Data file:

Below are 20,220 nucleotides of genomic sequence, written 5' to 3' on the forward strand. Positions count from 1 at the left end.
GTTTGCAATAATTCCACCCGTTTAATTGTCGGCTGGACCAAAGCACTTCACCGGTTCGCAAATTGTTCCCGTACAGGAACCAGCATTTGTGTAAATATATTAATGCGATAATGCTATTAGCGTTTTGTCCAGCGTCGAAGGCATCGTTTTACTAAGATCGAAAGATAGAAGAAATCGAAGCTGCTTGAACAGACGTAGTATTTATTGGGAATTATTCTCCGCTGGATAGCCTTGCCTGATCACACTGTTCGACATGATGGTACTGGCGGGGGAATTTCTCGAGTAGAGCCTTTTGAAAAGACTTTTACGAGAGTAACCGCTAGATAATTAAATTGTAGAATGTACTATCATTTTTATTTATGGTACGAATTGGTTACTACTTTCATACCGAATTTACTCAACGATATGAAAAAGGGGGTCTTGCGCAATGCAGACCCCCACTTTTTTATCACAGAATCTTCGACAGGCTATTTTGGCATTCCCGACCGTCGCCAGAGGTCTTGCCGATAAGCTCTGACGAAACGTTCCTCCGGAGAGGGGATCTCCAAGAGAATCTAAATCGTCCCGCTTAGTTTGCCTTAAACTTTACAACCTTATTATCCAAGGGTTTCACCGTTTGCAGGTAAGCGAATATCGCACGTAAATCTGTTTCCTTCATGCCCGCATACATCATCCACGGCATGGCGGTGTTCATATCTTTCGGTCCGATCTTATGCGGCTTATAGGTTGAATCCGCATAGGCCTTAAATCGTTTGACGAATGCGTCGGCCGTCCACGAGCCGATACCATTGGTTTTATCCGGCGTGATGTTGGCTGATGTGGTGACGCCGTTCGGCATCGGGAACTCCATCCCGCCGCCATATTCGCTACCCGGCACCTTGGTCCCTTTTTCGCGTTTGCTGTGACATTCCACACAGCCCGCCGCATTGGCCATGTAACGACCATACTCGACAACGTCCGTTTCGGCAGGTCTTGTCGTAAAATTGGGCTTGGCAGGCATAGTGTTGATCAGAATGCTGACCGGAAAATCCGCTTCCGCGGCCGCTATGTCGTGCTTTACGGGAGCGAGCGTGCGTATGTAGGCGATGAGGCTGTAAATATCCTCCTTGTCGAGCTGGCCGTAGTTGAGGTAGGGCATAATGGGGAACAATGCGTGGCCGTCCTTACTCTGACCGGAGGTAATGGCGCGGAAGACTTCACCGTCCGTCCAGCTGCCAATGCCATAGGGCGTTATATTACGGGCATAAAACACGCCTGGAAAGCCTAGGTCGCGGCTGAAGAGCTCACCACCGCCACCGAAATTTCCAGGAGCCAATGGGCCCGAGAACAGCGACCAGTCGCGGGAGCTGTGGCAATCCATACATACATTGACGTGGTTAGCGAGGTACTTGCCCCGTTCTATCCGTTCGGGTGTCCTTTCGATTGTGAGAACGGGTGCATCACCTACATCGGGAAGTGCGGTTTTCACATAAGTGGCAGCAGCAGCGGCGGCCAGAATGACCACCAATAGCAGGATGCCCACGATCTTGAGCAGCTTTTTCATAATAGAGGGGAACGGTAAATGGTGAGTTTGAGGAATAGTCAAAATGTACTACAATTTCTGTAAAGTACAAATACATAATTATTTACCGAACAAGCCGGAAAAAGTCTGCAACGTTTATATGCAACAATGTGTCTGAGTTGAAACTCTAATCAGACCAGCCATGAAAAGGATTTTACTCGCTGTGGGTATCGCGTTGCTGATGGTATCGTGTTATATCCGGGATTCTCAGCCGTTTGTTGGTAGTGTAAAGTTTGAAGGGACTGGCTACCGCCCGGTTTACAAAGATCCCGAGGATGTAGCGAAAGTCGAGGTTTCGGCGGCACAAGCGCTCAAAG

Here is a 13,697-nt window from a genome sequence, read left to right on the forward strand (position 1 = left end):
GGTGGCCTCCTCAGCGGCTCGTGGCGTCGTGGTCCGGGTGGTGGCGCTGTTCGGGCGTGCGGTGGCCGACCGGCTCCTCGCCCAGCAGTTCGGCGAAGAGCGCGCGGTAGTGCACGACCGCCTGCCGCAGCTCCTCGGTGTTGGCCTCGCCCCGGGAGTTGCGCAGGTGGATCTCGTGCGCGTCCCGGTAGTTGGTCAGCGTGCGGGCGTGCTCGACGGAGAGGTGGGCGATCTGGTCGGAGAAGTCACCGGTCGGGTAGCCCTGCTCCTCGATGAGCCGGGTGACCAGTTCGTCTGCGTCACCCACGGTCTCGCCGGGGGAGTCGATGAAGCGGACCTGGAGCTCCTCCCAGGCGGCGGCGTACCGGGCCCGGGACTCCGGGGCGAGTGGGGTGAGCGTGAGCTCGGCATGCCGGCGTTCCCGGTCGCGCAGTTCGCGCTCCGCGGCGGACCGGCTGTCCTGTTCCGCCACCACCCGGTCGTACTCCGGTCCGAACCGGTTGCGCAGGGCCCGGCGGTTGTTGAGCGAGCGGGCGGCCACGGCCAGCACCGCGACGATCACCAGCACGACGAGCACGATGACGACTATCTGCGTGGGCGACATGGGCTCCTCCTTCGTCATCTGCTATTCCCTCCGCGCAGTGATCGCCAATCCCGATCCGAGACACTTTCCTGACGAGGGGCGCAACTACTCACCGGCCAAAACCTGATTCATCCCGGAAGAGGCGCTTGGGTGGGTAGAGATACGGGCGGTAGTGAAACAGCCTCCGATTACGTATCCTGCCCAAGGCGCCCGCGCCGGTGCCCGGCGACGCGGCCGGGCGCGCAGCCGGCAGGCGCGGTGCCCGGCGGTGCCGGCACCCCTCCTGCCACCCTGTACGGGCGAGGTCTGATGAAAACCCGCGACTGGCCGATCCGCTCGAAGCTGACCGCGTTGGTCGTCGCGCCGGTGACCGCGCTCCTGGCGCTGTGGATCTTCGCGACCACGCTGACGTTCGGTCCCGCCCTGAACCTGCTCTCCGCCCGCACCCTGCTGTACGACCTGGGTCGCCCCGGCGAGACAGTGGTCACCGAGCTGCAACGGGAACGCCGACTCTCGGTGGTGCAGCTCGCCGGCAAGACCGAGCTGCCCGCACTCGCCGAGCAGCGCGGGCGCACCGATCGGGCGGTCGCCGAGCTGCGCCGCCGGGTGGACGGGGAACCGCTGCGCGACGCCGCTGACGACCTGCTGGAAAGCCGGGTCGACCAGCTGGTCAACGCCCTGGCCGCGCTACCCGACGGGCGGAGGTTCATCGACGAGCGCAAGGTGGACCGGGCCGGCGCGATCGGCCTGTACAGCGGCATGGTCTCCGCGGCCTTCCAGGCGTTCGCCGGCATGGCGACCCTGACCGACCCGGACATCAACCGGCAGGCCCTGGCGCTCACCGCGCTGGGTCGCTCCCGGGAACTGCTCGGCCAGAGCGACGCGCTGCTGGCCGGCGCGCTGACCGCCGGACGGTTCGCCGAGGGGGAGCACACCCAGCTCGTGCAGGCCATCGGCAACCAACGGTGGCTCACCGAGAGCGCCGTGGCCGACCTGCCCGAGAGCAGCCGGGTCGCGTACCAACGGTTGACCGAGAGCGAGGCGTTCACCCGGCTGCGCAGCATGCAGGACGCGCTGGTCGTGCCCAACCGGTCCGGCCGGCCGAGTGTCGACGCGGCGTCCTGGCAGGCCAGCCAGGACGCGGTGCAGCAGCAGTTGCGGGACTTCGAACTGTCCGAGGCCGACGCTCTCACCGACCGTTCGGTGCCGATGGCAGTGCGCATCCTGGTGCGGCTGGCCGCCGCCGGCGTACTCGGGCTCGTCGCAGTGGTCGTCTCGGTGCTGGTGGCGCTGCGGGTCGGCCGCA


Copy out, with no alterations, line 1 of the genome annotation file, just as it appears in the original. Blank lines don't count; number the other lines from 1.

Below are 20,220 nucleotides of genomic sequence, written 5' to 3' on the forward strand. Positions count from 1 at the left end.